Over the last year or so I have often heard William Paul Young’s novel The Shack compared to a cake with a teaspoon of arsenic in the batter. Given the book’s title, we might recast the warning in terms of a shack loaded with the theological equivalent of asbestos. Either way the lesson is the same: the book contains a number of heresies that could be theologically fatal, and so we had better stay away from it altogether.
As a professional theologian who has written a book on The Shack, I take this advice seriously. Nonetheless, I find it deeply misguided for three reasons.
To begin with, I find that this response has a troubling impact on the Christian mind. Whether the chosen analogy is an asbestos shack or an arsenic cake, the claim is the same: there is no way to read The Shack without being infected by the gross errors contained therein. But clearly this warning is spurious. When I eat an orange, I throw away the peel . Likewise, if I “consume” a book, I need not digest all of it. Even if The Shack contained some heresy, surely I could leave that behind and still benefit from that which is nourishing.
What is especially disturbing about the arsenic and asbestos analogies is that they discourage nuanced, critical thinking among Christians. Rather than helping us to test everything and hold on to that which is good (1 Thess. 5:21), they encourage simplistic all-or-nothing judgments. Either the book has all its theological ducks in a row or you shouldn’t read it at all. But very rarely is anything completely right or completely wrong. Children may see everything in terms of black and white, but becoming an adult means learning to navigate the grey.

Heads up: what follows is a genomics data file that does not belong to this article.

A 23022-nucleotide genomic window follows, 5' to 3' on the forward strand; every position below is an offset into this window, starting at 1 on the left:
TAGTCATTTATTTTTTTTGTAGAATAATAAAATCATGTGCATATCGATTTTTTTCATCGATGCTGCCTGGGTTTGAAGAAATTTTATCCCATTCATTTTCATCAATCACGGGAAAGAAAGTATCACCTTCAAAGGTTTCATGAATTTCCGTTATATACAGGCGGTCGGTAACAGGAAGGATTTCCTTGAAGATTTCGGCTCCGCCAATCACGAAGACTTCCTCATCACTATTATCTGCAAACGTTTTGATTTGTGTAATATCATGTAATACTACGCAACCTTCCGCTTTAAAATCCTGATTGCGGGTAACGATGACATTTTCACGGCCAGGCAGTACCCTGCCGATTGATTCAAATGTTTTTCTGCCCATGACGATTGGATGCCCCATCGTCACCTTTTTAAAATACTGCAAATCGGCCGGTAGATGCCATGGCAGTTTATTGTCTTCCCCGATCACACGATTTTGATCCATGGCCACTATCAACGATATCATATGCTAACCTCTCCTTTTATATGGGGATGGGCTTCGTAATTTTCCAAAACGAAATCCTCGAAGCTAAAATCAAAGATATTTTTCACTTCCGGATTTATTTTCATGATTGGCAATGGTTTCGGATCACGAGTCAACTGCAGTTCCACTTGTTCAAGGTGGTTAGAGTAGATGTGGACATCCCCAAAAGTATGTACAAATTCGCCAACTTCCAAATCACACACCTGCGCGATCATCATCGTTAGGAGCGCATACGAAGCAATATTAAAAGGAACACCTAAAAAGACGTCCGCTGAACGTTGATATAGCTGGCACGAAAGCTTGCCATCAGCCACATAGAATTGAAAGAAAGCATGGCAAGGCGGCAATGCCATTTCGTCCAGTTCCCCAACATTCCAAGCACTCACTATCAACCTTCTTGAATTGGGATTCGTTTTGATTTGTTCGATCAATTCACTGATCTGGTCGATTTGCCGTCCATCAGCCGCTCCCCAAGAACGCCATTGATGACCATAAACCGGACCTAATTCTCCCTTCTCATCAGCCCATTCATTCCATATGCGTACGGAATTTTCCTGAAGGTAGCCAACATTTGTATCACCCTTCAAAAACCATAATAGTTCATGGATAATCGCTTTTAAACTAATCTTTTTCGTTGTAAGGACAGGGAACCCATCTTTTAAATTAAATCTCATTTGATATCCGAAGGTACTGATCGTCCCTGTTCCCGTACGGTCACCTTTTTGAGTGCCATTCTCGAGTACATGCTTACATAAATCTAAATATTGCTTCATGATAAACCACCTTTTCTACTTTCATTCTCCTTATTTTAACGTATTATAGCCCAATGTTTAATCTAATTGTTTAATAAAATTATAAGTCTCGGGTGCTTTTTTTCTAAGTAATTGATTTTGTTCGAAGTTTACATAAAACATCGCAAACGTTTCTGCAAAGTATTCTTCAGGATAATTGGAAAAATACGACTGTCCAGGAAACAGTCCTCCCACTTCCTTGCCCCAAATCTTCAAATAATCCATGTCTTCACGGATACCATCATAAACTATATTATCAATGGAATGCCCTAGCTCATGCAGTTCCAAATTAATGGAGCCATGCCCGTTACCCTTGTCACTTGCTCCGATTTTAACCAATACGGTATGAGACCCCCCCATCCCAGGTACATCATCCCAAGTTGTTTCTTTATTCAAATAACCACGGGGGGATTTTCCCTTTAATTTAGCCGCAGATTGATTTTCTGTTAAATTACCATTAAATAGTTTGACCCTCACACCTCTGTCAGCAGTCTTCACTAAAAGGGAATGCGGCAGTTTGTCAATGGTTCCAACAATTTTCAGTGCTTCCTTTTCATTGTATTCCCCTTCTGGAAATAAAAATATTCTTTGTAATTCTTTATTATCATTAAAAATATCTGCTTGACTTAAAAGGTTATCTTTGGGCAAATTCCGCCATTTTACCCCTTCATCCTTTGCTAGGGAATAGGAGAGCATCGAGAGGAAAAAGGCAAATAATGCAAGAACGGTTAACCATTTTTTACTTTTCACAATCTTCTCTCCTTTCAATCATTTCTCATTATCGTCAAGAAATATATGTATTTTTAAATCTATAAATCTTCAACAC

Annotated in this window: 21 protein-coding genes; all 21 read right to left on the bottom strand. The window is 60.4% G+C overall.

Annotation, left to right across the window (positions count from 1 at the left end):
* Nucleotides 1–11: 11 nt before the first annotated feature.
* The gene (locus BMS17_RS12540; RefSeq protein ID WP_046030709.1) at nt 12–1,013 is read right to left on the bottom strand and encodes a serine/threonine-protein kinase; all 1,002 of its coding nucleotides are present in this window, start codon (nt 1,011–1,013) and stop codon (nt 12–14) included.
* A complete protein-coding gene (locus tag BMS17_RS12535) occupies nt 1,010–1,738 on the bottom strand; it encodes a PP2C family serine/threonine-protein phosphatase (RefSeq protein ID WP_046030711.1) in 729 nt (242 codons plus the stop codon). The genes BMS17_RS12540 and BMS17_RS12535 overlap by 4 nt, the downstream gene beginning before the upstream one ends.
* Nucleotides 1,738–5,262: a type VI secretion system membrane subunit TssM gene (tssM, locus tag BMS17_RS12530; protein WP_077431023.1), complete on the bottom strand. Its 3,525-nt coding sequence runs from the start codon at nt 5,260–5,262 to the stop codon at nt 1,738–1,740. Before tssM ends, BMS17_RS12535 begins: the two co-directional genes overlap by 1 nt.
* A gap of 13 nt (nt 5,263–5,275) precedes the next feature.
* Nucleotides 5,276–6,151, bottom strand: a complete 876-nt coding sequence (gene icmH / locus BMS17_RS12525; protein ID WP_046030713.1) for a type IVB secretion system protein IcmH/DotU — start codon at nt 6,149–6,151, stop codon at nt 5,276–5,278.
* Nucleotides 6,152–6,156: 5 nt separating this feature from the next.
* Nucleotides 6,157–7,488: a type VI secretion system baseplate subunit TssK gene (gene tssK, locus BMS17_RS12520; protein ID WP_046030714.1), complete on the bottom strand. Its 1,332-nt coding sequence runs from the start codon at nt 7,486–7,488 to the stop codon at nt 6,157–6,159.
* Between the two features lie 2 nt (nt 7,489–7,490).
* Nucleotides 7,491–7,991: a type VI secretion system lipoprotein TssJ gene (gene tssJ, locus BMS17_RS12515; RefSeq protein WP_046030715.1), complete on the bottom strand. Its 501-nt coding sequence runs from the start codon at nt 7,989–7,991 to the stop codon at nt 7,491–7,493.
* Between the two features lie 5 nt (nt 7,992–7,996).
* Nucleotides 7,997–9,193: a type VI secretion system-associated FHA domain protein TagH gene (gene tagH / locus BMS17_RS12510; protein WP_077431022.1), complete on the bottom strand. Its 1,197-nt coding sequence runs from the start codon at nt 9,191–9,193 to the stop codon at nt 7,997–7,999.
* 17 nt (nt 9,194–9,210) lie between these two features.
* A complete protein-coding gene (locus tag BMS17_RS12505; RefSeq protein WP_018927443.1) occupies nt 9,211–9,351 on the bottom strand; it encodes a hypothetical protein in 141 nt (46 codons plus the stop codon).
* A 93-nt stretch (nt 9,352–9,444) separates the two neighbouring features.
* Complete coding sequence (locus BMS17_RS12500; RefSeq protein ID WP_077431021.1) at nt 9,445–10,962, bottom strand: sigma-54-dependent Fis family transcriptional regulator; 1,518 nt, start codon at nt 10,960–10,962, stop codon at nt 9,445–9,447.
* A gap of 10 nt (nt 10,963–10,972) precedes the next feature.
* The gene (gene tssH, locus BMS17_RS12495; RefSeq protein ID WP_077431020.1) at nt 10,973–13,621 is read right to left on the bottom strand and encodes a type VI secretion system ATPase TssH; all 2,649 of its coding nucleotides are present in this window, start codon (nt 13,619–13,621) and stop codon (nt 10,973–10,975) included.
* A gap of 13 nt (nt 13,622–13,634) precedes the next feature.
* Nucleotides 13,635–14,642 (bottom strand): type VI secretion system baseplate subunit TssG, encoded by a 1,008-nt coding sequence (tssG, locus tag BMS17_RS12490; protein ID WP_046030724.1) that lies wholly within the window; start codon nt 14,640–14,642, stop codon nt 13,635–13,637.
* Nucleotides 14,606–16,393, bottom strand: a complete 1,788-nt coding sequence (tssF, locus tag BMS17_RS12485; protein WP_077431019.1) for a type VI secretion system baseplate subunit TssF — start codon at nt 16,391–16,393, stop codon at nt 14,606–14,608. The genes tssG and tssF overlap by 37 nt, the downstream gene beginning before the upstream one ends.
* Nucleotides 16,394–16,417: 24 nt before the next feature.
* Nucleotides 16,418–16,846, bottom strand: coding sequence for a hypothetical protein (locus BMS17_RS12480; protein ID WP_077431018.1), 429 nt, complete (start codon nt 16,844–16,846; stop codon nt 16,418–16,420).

Second, this advice misses the way The Shack has reoriented priorities. Every day I encounter Christians more interested in what they will do for the weekend than in the grand topics of Christian doctrine. How sad it is that we allow all sorts of trivialities to crowd out really important conversations. Now enter The Shack for whether you like it or not, it has undoubtedly led people to ask important questions about a range of pivotal issues ranging from the nature of God to the problem of evil. And that is a marvelous gift.
Finally, I find the charge of heresy in The Shack to be simply false. Since I make that point at length in my book Finding God in The Shack (Paternoster, 2009), I won’t rehearse the arguments here. But suffice it to say, charges that the book promotes “goddess worship” or “modalism” are so far off base that for the sake of charity I must assume those who make the charges did not really read the book.
To sum up, the Latins had a great phrase: “Sapere Aude” or “Dare to know”. Although this slogan can be abused, it remains a great piece of advice. Don’t let other people tell you what to think, whether that person is William Paul Young or his most fiery critics. Read for yourself, pray, reflect, and hold on to that which is true.
(Via The Christian Post)
Are there other thoughts on this book? If you’ve read the book, do you agree or disagree with Rauser?